Choose a quiet, private moment to talk to your friend about her marriage.

How to Talk a Woman Out of a Bad Marriage

by C. Giles

It's not easy to see a woman struggle to cope with a bad marriage. You may be torn between not wanting to interfere, and giving her the support she may need. Think about how you would feel in her situation. It would make you feel good to know that somebody cared enough to express concern for your well-being. However, it is important to approach the subject with sensitivity and patience.

1. Be a True Friend

Your friend may be feeling confused, scared, insecure or anxious about the state of her marriage. Make yourself a stable force in her life, advises domestic violence educator Pam Smieja in the article "How to Help a Friend…Who's in an Abusive Relationship," for Oprah.com. This is good advice, whether she is a victim of abuse or not. Show her that she can confide in you by being there when you say you will be, being sensitive to her moods, and keeping confidences.

2. Show You Care

If your friend talks to you openly about her bad marriage, listen to what she has to say without interruption or judgment. Listening is a crucial part of good communication, says certified family and marriage therapist Isadora Alman in the article, "I Hear You: Five Tips on Being a Good Listener," for Psychology Today. Maintain eye contact and use appropriate body language, such as nodding in agreement or shaking your head in sympathy. If your friend doesn't instigate the conversation, let her know you are worried about her, by saying something like, "I'm always here for you, if you need me." Avoid asking probing, open-ended questions, such as "What's going on in your marriage?" as this may make her feel overwhelmed and exposed.

3. Discuss Her Options

The solution to a bad marriage doesn't haven't to be separation or divorce. Be a sounding board for your friend as she considers her options. If she and her husband are both willing to do the necessary work to make the relationship work, a professional counselor may be able to help. According to marriage and family therapist Sharon Rivkin in the article "Is Your Marriage Toxic?" for WebMD, most couples can turns things around, even if the marriage has been unhealthy for many years. Your friend may be able to leave her bad marriage in the past without actually leaving her husband.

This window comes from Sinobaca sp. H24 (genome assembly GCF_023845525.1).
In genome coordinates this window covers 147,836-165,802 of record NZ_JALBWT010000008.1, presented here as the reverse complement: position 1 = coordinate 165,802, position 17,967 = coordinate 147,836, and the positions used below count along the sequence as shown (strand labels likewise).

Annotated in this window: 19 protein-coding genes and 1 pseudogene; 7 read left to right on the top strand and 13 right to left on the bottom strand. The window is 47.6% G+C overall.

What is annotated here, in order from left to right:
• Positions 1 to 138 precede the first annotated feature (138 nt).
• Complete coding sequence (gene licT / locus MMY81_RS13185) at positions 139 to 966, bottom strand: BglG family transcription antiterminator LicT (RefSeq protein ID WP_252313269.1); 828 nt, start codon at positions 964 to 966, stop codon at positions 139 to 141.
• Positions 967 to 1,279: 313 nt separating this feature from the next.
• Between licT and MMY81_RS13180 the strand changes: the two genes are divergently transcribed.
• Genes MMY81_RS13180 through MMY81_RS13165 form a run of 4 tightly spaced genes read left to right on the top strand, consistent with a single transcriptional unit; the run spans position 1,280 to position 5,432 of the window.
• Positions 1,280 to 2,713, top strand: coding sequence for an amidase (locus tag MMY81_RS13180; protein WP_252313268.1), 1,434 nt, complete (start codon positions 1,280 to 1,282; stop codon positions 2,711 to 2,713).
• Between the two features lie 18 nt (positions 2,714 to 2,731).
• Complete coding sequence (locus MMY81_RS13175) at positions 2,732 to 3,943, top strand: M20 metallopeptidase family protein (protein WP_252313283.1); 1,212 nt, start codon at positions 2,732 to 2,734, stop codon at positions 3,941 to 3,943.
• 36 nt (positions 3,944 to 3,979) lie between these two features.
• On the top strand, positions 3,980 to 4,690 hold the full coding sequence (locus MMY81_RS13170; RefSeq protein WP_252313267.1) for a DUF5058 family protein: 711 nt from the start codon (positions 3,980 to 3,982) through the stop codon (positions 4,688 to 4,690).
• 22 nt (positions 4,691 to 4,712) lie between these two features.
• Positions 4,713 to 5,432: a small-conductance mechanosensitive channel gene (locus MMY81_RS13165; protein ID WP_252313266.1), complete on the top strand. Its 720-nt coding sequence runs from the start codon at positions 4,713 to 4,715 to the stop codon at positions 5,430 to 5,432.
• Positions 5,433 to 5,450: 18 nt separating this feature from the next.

4. Help Her Find Inner Strength

Your friend may feel trapped in her bad marriage, aware that she wants to leave but unsure how to go about it. She may be scared to face life alone or as a single mom. She may be intimidated by an abusive or controlling partner, and fear that he will retaliate if she leaves him. Perhaps her husband is the main breadwinner and she doesn't want to struggle financially. Unhealthy or frustrating relationships may lead to low self-esteem, suggests psychiatrist Neel Burton in the article "Building Confidence and Self-Esteem" for Psychology Today. Help your friend focus on her achievements and good qualities, take care of her health, and practice relaxation techniques such as meditation or yoga. These techniques may help her find the strength to make the right decision about the future of her marriage.

5. Freedom from Abuse

The marriage may be beyond repair if there is abuse, says Rivkin. If you know or suspect that the woman is in an abusive marriage, simply being there for her to talk to is a great starting point. Focus on her good qualities, rather than her husband's bad ones, psychologist Miriam Ehrensaft advises in the article "The Exact Words That Could Help a Friend in an Abusive Relationship," on Huffington Post. She's more likely to listen to you if you are understanding and non-judgmental. Patience is required when dealing with a woman in an abusive relationship. In the Huffington Post article, Diane Lass, Ph.D, who treats victims of domestic violence, reveals it can take up to nine attempts before a woman leaves an abusive partner for good. Let her know you will always be there for her.

About the Author

C. Giles is a writer with an MA (Hons) in English literature and a post-graduate diploma in law. Her work has been published in several publications, both online and offline, including "The Herald," "The Big Issue" and "Daily Record."

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